Interviews with Teachers Across the UK

We're excited to bring you exclusive interviews from teachers all across Great Britain

We decided to get to know the teachers across Great Britain who are most active on Instagram to get an understanding of what inspires and motivates these teachers, the opinions they have on UK education and what teaching methods they are using. We hope this blog post will help inspire other teachers across the UK. We will be following this blog post on to another where we interview more teachers.

Teaching is such an important part of a child's life growing up so it's incredibly beneficial for the teaching community to speak and connect in ways that can inspire others. In this blog post you will find several interviews with new and also experienced teachers, sharing their thoughts and advice for other teachers in the teaching community.

An Interview with Rebecca

What inspired you to become a teacher? 

"I always had the desire to have a job that would be different every day! I wanted something fast paced, challenging and rewarding. Teaching is all of that and more. I love the ethos of our schools, how they feel like a family and I wanted to be a part of that. The school where I work now definitely has a family feel and is a real community."

Growing up, did you ever have a teacher or a certain individual that inspired you? Has this individual shaped the way you teach now?

"When I was in high school I had a history teacher who seemed to love his subject so much it was part of his every waking moment. You could see that in the way that he taught, all of us students adored his lessons because he brought a subject to life. I think this made me realise that passion is at the heart of teaching. If you get excited about something that is infectious, other people around you become excited about it too."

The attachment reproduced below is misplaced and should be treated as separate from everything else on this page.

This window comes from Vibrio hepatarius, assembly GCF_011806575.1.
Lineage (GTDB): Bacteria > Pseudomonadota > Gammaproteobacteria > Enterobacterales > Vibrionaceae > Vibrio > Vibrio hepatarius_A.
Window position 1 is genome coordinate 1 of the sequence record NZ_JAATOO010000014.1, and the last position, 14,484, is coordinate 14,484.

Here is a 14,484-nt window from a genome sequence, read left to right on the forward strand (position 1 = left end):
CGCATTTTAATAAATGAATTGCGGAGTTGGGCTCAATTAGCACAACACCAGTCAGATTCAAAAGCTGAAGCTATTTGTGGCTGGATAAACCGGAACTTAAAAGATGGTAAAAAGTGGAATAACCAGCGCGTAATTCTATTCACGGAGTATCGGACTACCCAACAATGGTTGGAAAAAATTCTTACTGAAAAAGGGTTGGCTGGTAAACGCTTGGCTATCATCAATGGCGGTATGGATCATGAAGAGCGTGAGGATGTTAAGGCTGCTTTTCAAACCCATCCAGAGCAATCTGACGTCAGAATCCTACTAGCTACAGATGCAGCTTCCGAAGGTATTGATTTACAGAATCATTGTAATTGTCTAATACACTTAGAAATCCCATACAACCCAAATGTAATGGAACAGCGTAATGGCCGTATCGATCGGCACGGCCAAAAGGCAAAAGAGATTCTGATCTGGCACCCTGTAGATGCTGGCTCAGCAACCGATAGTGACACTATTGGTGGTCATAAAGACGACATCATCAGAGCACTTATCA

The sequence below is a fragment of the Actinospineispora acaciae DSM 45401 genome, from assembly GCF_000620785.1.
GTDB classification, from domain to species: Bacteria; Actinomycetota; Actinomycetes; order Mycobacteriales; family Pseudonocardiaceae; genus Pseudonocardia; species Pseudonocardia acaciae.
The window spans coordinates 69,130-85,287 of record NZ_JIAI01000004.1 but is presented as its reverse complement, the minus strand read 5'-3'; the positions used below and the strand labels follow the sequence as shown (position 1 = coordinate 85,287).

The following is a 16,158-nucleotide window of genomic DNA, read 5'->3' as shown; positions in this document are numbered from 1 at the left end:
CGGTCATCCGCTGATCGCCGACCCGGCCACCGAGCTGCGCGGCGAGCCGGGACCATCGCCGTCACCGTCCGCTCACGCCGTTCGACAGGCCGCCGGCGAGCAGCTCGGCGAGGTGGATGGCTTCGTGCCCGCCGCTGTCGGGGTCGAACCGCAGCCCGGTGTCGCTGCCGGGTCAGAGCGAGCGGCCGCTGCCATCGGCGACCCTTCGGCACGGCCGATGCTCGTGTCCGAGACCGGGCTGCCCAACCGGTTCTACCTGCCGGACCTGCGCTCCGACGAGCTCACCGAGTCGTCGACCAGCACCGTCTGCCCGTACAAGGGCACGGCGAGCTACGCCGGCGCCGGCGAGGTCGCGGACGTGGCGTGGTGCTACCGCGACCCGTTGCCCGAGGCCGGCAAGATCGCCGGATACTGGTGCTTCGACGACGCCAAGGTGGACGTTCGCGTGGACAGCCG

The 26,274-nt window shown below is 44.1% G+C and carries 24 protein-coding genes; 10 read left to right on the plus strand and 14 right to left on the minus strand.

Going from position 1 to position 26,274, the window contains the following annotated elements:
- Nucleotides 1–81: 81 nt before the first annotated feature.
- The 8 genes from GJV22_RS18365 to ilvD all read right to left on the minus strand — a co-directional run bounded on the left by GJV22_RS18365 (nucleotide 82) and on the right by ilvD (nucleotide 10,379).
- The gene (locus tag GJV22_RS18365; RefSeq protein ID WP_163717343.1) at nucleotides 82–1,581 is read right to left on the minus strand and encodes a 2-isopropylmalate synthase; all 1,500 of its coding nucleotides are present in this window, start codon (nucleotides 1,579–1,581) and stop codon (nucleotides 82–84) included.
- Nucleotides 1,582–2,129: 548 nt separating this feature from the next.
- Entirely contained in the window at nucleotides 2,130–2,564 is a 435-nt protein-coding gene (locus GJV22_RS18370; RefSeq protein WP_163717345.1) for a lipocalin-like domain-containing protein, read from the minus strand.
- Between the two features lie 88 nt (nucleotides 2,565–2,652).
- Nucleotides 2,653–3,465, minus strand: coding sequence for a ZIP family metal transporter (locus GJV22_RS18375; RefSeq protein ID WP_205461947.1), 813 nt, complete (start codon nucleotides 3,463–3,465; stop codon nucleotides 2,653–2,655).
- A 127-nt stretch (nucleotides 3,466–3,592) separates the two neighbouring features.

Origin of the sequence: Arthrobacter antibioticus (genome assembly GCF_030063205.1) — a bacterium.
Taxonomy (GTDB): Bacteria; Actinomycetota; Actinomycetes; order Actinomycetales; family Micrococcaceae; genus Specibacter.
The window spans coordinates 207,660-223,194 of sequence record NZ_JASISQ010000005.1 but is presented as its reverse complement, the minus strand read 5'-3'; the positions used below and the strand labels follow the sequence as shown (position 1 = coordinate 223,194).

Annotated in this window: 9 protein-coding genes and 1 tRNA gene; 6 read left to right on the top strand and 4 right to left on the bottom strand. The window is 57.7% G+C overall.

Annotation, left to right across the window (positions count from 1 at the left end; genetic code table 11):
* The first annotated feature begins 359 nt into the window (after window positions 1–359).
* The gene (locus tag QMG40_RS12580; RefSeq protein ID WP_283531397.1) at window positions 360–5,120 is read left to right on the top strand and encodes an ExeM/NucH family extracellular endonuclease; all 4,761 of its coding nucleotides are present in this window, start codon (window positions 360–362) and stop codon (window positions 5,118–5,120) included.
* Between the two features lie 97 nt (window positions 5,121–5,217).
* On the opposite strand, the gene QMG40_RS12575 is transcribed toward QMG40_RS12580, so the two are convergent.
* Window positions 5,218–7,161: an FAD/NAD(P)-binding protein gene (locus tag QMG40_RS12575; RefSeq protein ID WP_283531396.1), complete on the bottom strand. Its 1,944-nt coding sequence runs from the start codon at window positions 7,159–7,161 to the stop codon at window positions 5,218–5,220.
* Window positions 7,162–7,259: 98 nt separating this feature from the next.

If you could give any advice to newly qualified teachers, what would it be?

"Take all the advice you can, from all the people you meet - And then choose which pieces you want to take on board. Find your own way of doing things, there is nothing wrong with trial and error. Ask for feedback from your students; it will be the most brutal and rewarding feedback you will ever receive."

"Get through your NQT year, there is so much more freedom and joy in teaching after it."

What do you think is the most important part of what you teach?

"To love learning. To love play. To explore."

"I am wildly passionate about learning through play. It doesn’t matter how old children are there is always a way to hook them into learning through play. Last year we launched our outdoor adventure afternoons, we named them “adventure Friday”. There is so much to be learned from the outdoors, hands-on skills and having the time and space to connect with nature. When in doubt go and hug a tree!"

 How important is wellbeing to you and what ways do you think young children can benefit from wellbeing?